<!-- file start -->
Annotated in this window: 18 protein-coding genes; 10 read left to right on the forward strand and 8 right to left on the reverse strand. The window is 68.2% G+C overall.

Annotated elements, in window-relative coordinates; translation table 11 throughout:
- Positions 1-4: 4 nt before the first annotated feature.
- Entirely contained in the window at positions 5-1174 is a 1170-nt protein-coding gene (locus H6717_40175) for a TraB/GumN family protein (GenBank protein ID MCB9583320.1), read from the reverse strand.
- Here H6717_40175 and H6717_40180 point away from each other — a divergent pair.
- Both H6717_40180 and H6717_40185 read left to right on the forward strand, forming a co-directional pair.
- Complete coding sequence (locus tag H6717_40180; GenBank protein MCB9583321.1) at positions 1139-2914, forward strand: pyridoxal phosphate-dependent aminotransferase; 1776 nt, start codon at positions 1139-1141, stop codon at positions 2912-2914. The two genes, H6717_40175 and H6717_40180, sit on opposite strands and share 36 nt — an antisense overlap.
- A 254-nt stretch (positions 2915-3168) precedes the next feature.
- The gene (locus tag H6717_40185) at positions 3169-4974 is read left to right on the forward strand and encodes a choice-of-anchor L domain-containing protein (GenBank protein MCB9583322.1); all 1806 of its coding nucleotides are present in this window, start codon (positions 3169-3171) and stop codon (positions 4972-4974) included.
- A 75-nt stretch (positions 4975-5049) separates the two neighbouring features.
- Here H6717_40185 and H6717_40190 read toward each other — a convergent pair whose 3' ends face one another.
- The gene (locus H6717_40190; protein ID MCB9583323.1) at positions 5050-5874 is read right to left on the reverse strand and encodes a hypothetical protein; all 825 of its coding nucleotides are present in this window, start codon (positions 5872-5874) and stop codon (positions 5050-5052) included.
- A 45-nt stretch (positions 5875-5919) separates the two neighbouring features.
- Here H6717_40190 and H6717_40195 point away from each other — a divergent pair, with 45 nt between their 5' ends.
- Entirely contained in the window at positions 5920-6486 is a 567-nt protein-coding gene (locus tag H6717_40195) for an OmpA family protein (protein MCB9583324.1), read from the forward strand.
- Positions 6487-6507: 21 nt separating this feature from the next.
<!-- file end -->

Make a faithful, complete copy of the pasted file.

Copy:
Annotated in this window: 18 protein-coding genes; 10 read left to right on the forward strand and 8 right to left on the reverse strand. The window is 68.2% G+C overall.

Annotated elements, in window-relative coordinates; translation table 11 throughout:
- Positions 1-4: 4 nt before the first annotated feature.
- Entirely contained in the window at positions 5-1174 is a 1170-nt protein-coding gene (locus H6717_40175) for a TraB/GumN family protein (GenBank protein ID MCB9583320.1), read from the reverse strand.
- Here H6717_40175 and H6717_40180 point away from each other — a divergent pair.
- Both H6717_40180 and H6717_40185 read left to right on the forward strand, forming a co-directional pair.
- Complete coding sequence (locus tag H6717_40180; GenBank protein MCB9583321.1) at positions 1139-2914, forward strand: pyridoxal phosphate-dependent aminotransferase; 1776 nt, start codon at positions 1139-1141, stop codon at positions 2912-2914. The two genes, H6717_40175 and H6717_40180, sit on opposite strands and share 36 nt — an antisense overlap.
- A 254-nt stretch (positions 2915-3168) precedes the next feature.
- The gene (locus tag H6717_40185) at positions 3169-4974 is read left to right on the forward strand and encodes a choice-of-anchor L domain-containing protein (GenBank protein MCB9583322.1); all 1806 of its coding nucleotides are present in this window, start codon (positions 3169-3171) and stop codon (positions 4972-4974) included.
- A 75-nt stretch (positions 4975-5049) separates the two neighbouring features.
- Here H6717_40185 and H6717_40190 read toward each other — a convergent pair whose 3' ends face one another.
- The gene (locus H6717_40190; protein ID MCB9583323.1) at positions 5050-5874 is read right to left on the reverse strand and encodes a hypothetical protein; all 825 of its coding nucleotides are present in this window, start codon (positions 5872-5874) and stop codon (positions 5050-5052) included.
- A 45-nt stretch (positions 5875-5919) separates the two neighbouring features.
- Here H6717_40190 and H6717_40195 point away from each other — a divergent pair, with 45 nt between their 5' ends.
- Entirely contained in the window at positions 5920-6486 is a 567-nt protein-coding gene (locus tag H6717_40195) for an OmpA family protein (protein MCB9583324.1), read from the forward strand.
- Positions 6487-6507: 21 nt separating this feature from the next.